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Nookomis old way of parching rice

I asked her [the old lady]: "What sort of thing did they use [for parching] if they didn't have a kettle?" "Oh," she says, "over at the Mississippi River," she said, "there are lots of those 'iron rushes', as they call them, along the river," she says. They weave those plants together. They won't burn. They weave them carefully so the wild rice won't fall through. On each side (of the fireplace) they put up sticks, then they put the iron rushes on top. Then the rice is put on top (of them). They build the fire there underneath. The iron rushes don't burn, they just get red-hot," she said. "They turn it over and over. Then it gets toasted brown." That's what the old lady told about.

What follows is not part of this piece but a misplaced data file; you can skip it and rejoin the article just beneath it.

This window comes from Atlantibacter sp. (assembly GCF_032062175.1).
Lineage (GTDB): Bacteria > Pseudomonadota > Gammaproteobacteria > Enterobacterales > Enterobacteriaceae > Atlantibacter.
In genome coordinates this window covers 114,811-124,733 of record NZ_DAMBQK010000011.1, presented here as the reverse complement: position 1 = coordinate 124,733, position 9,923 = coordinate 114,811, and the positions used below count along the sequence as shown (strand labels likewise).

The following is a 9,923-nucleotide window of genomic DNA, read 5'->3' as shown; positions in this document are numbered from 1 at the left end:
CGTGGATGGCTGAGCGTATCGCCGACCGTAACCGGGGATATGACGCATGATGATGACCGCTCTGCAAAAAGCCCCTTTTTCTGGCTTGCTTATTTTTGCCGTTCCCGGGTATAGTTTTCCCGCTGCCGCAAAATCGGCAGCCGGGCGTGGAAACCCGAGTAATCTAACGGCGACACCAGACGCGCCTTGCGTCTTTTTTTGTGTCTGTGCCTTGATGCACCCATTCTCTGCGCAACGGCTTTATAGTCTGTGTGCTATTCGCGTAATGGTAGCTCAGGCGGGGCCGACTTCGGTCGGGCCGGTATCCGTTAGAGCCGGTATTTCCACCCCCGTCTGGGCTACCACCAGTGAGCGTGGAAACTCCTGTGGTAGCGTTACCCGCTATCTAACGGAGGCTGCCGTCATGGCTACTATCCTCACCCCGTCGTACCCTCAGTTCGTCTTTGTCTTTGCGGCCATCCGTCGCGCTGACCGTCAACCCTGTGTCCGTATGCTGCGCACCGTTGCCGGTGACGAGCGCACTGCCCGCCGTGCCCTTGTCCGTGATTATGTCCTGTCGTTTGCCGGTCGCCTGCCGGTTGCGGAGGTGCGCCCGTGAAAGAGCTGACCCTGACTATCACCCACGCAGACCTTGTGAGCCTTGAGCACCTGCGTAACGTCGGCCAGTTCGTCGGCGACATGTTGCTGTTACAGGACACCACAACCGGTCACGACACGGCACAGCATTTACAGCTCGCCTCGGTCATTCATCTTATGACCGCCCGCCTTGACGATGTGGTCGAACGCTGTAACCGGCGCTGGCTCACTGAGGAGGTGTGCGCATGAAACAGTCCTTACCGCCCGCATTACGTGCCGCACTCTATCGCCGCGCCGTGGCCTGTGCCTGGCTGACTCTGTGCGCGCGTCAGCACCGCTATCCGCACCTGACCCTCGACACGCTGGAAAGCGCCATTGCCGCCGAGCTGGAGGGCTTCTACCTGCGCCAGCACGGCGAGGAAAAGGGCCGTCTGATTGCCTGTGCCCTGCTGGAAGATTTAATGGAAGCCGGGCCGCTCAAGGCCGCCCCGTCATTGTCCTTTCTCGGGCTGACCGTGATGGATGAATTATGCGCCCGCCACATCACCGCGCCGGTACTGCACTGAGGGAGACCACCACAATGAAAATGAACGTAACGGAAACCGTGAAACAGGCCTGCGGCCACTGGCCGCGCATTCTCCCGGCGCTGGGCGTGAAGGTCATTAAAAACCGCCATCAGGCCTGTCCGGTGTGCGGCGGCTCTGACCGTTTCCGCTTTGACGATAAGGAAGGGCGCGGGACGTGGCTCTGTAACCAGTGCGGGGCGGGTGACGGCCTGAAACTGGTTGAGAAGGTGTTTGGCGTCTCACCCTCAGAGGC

Maude Kegg, Nookomis: What my Grandmother Told Me, ed. John D. Nichols, 2nd ed. (Bemidji, Minn.: American Indian Studies Center, Bemidji State University, 1990), 90.